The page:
7 November 2014
W3C introduces web payments initiative
The World Wide Web standards organisation (W3C) is about to start a new initiative to integrate payments seamlessly into the Open Web Platform. The organisation brings together banks, retailers, governments and tech firms in an effort to develop standards for payments on the open web. There is a significant need for a standard like this, as the worldwide market for online payments still grows. Web payments suffer from security concerns and usability, especially for transactions made on mobile devices.
By creating a standard platform the customer experience for online transactions improves, fraud is reduced, interoperability increases, which all results in new business opportunities. All parties benefit from a safer, faster, more efficient and accessible payment system.
W3C has formed a Web Payments Interest Group that works together on developing the standard. The group will look at online and offline payments, remittances, retail and bill transactions, new cryptocurrencies and the role of regulation on technology. Furthermore the group will search for gaps in web technology regarding usability, security and privacy.
E-commerce thrives and is expected to reach 1154 trillion euros in 2014, an increase of nearly 20% from last year (Forrester). One third of those transactions take place on a mobile device. There are few obstacles that stand in the way of even stronger sales growth on those devices.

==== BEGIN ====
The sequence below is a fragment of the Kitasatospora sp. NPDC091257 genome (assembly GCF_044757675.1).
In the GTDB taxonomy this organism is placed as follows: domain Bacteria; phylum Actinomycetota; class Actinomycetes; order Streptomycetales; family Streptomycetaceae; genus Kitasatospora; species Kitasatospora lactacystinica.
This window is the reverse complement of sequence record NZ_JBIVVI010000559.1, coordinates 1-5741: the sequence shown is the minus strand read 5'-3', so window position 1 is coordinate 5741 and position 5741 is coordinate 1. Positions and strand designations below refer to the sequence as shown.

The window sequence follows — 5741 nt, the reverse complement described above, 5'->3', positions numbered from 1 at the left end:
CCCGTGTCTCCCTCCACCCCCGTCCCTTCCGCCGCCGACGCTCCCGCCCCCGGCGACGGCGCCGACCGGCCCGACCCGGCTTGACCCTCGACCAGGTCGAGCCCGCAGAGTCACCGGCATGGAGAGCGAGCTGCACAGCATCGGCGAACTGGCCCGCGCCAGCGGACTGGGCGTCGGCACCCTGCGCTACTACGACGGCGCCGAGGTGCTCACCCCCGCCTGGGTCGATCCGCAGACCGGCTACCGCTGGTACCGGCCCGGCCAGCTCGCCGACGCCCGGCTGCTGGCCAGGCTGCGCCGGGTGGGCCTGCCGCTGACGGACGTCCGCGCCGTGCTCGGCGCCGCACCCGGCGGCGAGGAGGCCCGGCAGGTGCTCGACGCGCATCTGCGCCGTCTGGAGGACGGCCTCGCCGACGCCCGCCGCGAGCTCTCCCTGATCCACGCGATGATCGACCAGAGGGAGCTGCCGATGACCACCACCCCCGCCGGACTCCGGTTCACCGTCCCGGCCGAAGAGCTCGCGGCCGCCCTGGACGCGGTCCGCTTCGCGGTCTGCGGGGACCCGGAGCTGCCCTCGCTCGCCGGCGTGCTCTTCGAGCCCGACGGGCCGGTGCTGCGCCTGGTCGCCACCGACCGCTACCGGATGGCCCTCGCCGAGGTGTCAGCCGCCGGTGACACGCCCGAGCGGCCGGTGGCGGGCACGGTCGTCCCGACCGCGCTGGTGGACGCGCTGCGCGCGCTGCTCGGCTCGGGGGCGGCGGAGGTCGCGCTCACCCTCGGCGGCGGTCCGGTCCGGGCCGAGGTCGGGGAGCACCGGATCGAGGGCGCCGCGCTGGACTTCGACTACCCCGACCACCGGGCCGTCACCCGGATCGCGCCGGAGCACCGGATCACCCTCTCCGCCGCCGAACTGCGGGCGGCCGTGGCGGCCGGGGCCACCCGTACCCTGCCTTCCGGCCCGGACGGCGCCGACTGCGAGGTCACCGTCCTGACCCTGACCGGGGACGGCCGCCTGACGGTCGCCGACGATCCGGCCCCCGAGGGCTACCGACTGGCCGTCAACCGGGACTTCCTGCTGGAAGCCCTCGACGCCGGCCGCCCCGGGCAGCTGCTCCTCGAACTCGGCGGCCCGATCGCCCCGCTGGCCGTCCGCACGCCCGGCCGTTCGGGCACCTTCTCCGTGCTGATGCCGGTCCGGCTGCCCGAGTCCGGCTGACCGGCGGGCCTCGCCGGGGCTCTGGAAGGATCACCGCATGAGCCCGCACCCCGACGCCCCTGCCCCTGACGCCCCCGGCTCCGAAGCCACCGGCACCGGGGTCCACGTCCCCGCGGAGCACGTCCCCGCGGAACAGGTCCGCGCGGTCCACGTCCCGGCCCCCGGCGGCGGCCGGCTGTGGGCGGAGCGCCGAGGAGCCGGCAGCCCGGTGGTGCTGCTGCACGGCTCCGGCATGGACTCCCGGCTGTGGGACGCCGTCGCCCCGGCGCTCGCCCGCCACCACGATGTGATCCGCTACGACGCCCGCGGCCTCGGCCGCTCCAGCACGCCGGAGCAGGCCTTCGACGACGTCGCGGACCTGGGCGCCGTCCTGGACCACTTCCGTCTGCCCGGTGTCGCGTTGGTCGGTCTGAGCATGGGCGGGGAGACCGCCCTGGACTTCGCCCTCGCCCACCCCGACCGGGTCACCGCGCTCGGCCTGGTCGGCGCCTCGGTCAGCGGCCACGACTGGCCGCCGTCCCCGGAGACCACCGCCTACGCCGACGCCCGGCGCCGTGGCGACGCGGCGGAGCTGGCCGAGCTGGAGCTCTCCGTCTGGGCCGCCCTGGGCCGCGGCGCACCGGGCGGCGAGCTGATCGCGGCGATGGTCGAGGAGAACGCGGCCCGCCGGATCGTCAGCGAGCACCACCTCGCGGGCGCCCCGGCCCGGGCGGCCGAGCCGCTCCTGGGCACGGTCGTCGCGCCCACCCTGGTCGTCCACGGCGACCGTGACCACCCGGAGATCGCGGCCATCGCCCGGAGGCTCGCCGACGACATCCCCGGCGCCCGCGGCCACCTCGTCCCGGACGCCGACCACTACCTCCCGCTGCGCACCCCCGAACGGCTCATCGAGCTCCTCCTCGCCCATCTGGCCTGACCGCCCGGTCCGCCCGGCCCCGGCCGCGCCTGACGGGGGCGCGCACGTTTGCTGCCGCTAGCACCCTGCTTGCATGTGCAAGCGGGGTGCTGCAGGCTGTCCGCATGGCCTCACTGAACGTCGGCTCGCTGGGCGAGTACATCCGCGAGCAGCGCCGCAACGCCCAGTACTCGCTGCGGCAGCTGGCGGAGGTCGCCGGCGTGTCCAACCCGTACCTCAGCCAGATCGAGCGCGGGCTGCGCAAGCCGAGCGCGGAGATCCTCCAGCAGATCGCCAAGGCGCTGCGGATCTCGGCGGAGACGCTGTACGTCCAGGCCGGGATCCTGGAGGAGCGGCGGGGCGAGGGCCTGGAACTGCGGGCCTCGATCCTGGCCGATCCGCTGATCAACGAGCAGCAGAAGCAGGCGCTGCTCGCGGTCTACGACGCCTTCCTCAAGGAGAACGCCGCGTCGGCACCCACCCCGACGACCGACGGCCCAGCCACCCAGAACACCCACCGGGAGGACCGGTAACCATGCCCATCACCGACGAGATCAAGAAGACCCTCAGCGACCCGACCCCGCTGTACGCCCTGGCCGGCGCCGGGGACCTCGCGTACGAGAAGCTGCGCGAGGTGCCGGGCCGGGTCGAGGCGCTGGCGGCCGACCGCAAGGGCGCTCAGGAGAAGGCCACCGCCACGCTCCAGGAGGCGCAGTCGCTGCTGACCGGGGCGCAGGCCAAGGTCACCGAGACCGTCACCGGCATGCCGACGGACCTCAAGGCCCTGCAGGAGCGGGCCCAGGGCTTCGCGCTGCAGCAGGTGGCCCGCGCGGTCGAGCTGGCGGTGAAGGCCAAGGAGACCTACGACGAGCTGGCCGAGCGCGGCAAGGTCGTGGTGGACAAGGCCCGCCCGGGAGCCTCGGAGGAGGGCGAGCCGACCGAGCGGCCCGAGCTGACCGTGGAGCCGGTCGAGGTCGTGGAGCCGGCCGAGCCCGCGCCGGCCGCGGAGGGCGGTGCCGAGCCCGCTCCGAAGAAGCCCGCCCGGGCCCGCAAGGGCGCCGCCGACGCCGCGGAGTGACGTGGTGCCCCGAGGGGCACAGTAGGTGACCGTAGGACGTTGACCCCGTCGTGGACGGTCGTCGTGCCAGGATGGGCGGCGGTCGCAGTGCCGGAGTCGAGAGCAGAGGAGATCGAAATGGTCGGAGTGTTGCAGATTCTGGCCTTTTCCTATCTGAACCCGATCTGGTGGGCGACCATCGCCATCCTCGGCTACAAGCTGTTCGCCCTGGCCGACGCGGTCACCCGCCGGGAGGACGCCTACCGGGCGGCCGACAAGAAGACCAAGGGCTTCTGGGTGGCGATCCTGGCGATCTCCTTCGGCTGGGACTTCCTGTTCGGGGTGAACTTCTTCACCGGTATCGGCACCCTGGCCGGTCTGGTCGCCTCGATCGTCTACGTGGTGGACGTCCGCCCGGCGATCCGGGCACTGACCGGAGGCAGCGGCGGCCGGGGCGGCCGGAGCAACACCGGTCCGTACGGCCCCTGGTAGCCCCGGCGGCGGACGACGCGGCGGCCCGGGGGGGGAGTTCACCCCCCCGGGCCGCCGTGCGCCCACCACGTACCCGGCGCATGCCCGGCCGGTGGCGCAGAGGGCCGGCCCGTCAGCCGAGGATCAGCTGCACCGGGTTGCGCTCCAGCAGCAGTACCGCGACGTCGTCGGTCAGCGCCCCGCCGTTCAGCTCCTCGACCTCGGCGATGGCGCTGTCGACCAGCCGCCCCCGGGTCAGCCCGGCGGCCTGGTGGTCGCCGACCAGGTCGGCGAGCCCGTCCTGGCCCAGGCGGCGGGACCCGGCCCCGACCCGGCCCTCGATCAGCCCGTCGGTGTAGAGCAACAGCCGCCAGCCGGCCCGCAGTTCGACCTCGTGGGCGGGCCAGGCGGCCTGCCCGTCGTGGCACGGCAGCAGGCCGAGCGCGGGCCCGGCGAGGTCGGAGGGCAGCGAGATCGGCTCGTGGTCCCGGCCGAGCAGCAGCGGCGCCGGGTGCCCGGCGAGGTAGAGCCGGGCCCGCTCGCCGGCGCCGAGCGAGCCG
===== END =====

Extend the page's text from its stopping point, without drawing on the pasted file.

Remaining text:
Usability: online shoppers add products to their shopping carts, but they rarely complete their purchases. Small screens and keyboards, combined with the requirement to create an account and share personal information with unknown merchants are some of the reasons that the average shopping cart abandonment rate is 97% on mobile devices.
Fraud: stories of massive credit number theft demonstrate both inadequacy of today’s approach to sharing sensitive information and their high cost.
Because the web is widely available, strengthening support for payments has the potential not just to improve usability and reduce the risk of fraud, but also create new opportunities for businesses and consumers in areas such as coupons, loyalty programs and cryptocurrencies.
Also, through mobile applications, the web can also make brick and mortar transactions more secure and convenient. Although there is a lot of innovation in mobile payment systems, the lack of standards makes it more difficult to adapt to new payment approaches or new payment providers.
Nowadays there are more payment methods than ever before. Adapting existing payment standards, as well as old and new technologies to work in a browser environment will help connect more than 1 billion people to the internet of money.